“My love for theatre developed when I met Nandita Das” - Subodh Maskara


Taking the craft of theatre and stage play to another level, CinePlay founder Subodh Maskara gave up his full time corporate life to focus on his creative passions along with his wife, Nandita Das, who is also an award winning actress in the country.

Maskara is an actor, entrepreneur and also holds a MBA from the Kellogg School of Management, USA. From production of television sets to recycling of plastic bottles, Maskara has been involved in various enterprising schemes. In conversation with Indiantelevision.com’s Ritwika Gupta, Maskara reveals his passion for theatre and talks about his latest venture, CinePlay.


Tell us about your journey as a professional in the industry.

I was in the corporate industry, wherein I ran a business of recycling plastic bottles. My love for theatre developed when I met Nandita. Initially, theatre started off as a hobby. It was lovely performing for a live audience. However, it was when we started getting invitations to perform in different cities that I realized that there was a time constraint and many geographical restrictions to live theatre. Logistically, it wasn’t very easy to put together a performance in a different city or country effortlessly. There are many issues that go into making a live production. So, I thought of an idea. I wanted to take these stories from theatre onto a digital platform and create a new genre, which comprised theatre and cinema.

When did you first realise your love for theatre?

I was seven or eight years old when I used to go watch my uncle perform stage plays. My uncle was a graduate from National School of Drama, so while I was exposed to theatre at a young age, I did not pursue it. To be honest, I am fond of anything with a strong cultural association. I feel any form of art is like an internal growth and that is why I look up to all artistes. Every artiste has a story to tell. I have done only one play, so far. It’s called Between the Lines starring my wife, Nandita and myself.

What is a CinePlay?

A CinePlay extends the influence and reach of theatre by creating a self-sustaining financial model. It is a new genre altogether, a genre that allows stories from theatre to break the constraints of economics, geography, language and accessibility. We archive iconic plays, allowing future generations to experience unforgettable stories and performances.

Who is your inspiration?

Frankly every actor, producer and director in theatre has inspired me. CinePlay is like a tribute to everyone in theatre, production and backstage. This month, we are celebrating our first anniversary and I am glad it’s been a success so far.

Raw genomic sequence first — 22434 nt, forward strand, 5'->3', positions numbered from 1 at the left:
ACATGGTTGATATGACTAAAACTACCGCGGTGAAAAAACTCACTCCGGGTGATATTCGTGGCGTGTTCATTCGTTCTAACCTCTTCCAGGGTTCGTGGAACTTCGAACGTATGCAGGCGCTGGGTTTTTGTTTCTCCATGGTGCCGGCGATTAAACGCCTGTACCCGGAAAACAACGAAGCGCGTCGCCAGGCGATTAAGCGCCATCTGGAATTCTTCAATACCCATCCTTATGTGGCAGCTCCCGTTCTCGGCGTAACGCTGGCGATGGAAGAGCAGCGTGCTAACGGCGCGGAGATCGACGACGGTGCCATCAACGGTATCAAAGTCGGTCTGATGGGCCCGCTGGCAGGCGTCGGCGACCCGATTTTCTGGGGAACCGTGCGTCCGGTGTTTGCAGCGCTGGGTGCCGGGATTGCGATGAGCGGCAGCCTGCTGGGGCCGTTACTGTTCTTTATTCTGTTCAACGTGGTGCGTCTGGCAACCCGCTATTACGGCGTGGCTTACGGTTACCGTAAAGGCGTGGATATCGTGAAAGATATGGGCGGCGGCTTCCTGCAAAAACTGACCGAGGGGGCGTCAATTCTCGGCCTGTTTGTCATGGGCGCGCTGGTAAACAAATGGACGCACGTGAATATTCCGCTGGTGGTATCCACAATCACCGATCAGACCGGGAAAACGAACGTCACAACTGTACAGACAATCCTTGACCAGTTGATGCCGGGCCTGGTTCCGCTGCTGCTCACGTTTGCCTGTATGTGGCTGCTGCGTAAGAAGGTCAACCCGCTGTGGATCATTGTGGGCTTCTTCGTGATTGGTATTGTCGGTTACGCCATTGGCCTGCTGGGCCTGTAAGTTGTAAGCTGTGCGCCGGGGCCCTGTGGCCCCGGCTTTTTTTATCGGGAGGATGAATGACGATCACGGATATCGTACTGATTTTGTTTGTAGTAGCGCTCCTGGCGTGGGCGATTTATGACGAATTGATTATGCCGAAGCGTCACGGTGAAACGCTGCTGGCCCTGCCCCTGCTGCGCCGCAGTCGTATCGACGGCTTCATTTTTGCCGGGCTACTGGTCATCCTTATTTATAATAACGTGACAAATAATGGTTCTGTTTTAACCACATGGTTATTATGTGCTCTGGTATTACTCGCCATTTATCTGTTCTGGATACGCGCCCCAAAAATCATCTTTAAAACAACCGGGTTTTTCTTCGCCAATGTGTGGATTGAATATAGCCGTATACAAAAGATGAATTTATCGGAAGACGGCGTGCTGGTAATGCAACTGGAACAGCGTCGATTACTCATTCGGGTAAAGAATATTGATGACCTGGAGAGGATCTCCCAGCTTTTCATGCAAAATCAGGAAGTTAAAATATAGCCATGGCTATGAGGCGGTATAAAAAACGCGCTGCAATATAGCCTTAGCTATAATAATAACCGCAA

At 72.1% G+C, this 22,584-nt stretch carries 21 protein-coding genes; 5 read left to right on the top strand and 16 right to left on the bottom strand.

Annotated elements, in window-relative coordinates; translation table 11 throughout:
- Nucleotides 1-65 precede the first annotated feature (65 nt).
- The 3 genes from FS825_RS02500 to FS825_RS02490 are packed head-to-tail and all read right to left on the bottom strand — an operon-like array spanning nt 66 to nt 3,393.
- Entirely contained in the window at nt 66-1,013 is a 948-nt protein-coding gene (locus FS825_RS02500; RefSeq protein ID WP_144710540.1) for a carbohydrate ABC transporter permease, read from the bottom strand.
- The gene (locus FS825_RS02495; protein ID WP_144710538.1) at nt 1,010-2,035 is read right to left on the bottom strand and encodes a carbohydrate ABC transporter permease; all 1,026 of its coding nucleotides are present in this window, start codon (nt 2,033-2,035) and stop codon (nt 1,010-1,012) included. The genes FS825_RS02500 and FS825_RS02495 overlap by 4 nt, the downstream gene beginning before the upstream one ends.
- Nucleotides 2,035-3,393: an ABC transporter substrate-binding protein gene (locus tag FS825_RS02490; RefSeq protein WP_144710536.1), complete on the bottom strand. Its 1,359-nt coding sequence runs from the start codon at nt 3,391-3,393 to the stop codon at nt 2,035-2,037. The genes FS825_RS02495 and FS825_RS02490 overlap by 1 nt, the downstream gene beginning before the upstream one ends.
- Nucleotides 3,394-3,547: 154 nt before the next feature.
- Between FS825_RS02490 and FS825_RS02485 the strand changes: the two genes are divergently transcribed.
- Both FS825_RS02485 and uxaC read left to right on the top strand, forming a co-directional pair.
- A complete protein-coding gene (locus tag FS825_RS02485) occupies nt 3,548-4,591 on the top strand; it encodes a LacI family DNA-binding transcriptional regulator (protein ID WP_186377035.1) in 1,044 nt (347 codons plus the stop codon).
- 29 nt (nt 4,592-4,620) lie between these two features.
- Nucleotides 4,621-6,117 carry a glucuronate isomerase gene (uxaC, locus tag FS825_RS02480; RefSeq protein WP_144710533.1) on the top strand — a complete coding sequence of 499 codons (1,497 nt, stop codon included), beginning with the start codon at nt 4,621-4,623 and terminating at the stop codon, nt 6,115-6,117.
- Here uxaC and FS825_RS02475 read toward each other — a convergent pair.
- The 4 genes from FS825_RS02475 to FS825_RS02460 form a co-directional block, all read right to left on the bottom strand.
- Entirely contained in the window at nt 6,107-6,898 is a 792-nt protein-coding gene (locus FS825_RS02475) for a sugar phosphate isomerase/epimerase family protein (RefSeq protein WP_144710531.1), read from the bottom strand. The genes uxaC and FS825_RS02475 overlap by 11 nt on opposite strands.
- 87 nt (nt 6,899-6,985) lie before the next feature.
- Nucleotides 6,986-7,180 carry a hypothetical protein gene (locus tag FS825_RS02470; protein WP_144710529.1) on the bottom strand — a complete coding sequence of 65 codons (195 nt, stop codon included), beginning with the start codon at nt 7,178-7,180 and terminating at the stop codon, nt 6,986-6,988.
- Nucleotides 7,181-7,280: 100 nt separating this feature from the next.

Which part of your job do you enjoy the most?

I am an entrepreneur. So, I am excited by new ideas – the ability to give shape to a concept and to create something radical and to find new ways to solve new challenges. That is what I enjoy the most.

Is it difficult to balance your role as an entrepreneur and a family person?

Not at all! I have had great support from my family. Yes initially, there was a little bit of resistance from my wife because the idea was out of the norm. She was just watching out for me. However, there’s been immense support over time and I am really happy about that. I make sure I wrap up my work on time so I get enough time to exercise, relax and spend with my family.

Theatre or Cinema: What’s your pick?

I am fond of every form of art. In theatre, you have an audience that can range from 100-500. The actor’s projection is much more; the lighting is for stage and for the audience. Theatre is one dimension. I want to archive live theatre. For eg., the play Tumhari Amrita, whose original star cast was Shabana Azmi and Farooq Sheikh is a world class drama but not everyone has seen it. And now because it’s stopped playing in theatres, the new generation will not be able to ever see the original performances either. So my attempt is to film these plays and archive them. We get the talented theatre actors to act for camera and with the usage of angles, light, background score, subtitles and techniques, which are not available in live theatre, we are able to bring these performances to people who are not privileged enough to watch these plays live for various reasons. I want to bring these CinePlays to different cities and countries. A month goes into pre-production and it takes us almost a week to shoot an entire play, followed by another month of post-production.

How important are awards to you?

I don’t quite believe in awards and frankly, it does not make a difference to me. I feel those who seek awards and make it their sole aim, are rather insecure. Sometimes a lot of people who have a lot of awards are actually depressed. To me, awards and appreciation are all an individual interpretation and one should not treat it as a final judgment. Life goes on.

Where do you see yourself in the next five years?

On a professional level, I wish to take CinePlay onto a global platform and not just limited to India. I want to create a healthy exchange of CinePlays worldwide – be it Chinese, Taiwanese or French plays. As of now, we have 50 shows and we have a tie-up with Inox Cinemas to showcase them. We will have a national launch of CinePlay in June. We have partnered with Jet Airways for in-flight entertainment, so there we are trying many non-traditional ways of reaching out to people. But here I must tell you that CinePlay is neither competing with cinema or theatre. It’s alternate content, which caters to both cinema and theatre lovers in India. As I mentioned, I want people to become aware of this genre.

If at this stage, you had to describe your life in one word, what would it be?

Contented. I take one moment at a time and very happy to have a good equilibrium between work and family. I feel I am too privileged that I am able to make a difference. 

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